No matter what part of the Stockbridge area you call home, you know you need to protect your good health. From scheduling adult vaccinations and getting your annual exam to making a well woman appointment with Eagle’s Landing OB/GYN, you work hard to keep your mind and body healthy, but a hidden condition could be lurking – one that will soften your bones, bend your spine and hamper your quality of life.
That chronic condition is osteoporosis, and it is much more common in women than in men. The early symptoms of osteoporosis are often mild and indistinct, and in many cases there are no symptoms at all. That can make treating osteoporosis difficult, and the best defense against lasting damage is a prompt diagnosis.
May is National Osteoporosis Awareness Month
The month of May has been designated as National Osteoporosis Awareness Month, and that makes it the perfect time to get your bones tested and make sure your skeleton is still strong and resilient. Even if you have already been tested for osteoporosis, it is important to keep tabs on your bone health, since bone density can diminish over time, even if you are otherwise in good health.
Women in particular should have their bone density tested and be on the lookout for the early symptoms of osteoporosis. While men can and do get the disease, the affliction is far more common in women. That means you have a significant risk factor you cannot control – all the more reason to schedule your bone density test now, while National Osteoporosis Awareness Month is still in full swing.
Know the Symptoms of Osteoporosis
One of the things that makes osteoporosis such a pervasive problem is that it often presents only mild symptoms and sometimes no symptoms at all. Even so, there are some risk factors that tend to make osteoporosis more likely. If any of the following fit your situation, it is time to schedule your initial bone scan today.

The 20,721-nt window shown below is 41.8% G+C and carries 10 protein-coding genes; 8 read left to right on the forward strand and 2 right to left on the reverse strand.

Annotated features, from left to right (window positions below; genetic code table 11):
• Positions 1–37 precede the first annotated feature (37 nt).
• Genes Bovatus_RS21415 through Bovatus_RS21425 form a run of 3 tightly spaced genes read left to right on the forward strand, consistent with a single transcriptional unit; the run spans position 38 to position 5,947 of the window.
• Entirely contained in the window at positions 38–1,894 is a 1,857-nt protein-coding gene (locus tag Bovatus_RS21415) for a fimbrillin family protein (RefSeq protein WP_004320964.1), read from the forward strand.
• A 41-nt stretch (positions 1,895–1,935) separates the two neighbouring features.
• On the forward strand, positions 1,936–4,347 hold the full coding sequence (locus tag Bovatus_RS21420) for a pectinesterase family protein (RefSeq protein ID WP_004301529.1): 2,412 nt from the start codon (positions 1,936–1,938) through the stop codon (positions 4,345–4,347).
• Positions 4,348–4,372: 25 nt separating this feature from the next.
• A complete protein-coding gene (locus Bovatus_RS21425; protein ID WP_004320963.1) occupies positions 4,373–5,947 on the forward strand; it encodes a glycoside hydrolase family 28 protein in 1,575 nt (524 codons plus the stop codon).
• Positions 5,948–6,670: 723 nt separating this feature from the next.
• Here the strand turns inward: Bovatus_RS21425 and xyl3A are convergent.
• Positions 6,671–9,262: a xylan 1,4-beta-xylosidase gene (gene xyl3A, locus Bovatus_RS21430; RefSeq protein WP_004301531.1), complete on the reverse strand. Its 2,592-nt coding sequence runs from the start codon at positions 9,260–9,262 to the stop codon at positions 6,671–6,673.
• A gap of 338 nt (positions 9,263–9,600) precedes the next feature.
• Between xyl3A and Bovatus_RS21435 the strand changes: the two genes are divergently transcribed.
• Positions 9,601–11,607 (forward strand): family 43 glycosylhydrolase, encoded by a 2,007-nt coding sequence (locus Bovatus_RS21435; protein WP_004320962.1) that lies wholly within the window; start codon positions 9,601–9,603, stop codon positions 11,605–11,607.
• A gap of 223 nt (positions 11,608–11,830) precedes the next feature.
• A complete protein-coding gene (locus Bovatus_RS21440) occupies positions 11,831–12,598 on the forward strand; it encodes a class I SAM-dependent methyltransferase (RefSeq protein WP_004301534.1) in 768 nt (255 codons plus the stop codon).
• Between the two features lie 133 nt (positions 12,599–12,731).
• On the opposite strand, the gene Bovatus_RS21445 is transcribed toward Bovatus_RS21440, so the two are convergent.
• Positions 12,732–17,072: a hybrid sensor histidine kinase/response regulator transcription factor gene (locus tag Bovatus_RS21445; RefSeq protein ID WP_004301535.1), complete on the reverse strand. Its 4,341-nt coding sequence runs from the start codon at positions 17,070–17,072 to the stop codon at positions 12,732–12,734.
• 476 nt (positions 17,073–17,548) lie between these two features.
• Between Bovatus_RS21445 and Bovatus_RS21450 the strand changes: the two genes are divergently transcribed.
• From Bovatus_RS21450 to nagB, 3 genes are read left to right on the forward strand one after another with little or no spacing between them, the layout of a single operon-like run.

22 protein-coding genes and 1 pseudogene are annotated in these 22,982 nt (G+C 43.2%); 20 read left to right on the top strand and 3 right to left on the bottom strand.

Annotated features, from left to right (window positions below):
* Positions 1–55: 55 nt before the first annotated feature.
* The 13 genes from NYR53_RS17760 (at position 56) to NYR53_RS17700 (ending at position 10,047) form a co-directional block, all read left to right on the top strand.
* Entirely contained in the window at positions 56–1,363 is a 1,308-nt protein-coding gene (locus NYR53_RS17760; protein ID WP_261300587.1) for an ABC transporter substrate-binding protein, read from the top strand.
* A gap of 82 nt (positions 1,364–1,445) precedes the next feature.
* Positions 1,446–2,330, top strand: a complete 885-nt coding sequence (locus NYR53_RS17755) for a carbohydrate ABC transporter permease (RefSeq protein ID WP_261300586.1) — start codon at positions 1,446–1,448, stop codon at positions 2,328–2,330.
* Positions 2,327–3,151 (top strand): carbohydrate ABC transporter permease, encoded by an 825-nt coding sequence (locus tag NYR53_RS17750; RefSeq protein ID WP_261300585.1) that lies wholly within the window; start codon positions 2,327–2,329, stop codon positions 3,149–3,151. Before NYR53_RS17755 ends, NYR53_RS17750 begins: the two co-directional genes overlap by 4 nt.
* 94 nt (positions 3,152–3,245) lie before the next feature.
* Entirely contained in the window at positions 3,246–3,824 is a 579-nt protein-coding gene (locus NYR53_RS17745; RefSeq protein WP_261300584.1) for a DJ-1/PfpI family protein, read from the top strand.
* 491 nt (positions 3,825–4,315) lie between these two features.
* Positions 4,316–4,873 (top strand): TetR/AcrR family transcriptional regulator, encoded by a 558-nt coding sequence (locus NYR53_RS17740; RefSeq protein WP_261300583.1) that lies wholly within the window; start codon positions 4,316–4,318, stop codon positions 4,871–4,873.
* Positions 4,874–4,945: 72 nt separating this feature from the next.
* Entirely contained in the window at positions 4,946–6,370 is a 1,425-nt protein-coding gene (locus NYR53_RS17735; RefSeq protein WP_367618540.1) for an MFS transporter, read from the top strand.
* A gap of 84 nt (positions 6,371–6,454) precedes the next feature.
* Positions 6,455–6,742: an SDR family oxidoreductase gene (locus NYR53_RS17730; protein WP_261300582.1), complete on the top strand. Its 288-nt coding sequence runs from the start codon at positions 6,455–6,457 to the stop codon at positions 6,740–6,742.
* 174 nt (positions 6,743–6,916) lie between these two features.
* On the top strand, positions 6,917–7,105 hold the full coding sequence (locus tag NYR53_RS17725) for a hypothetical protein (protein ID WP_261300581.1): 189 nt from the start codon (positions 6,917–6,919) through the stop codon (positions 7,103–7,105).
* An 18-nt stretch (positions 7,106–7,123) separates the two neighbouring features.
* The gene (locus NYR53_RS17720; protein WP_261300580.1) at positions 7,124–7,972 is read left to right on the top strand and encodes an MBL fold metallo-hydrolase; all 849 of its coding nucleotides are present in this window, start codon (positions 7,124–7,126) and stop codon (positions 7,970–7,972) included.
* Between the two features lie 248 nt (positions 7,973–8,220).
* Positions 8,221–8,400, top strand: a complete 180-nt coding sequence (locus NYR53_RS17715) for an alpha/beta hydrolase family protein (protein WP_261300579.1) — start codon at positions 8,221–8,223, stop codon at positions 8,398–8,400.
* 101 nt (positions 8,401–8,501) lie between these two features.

- Being a post-menopausal woman – You are much more likely to experience osteoporosis if you have already gone through menopause.
- A family history of osteoporosis or bone fractures — Osteoporosis is thought to have a genetic component, so tell your doctor if a family member suffered from the disease.
- A deficiency in calcium or vitamin D – You need to be extra careful if you have been diagnosed with a calcium or vitamin D deficiency. Deficiencies in these minerals can predispose women, and some men, to osteoporosis.
If you even suspect you have a problem with your bone health, you should get tested for osteoporosis as soon as possible. Osteoporosis problems will only get worse over time, and the longer you put it off, the worse the damage will be. So take advantage of National Osteoporosis Awareness Month this May and have your bone density tested – you will be glad you did.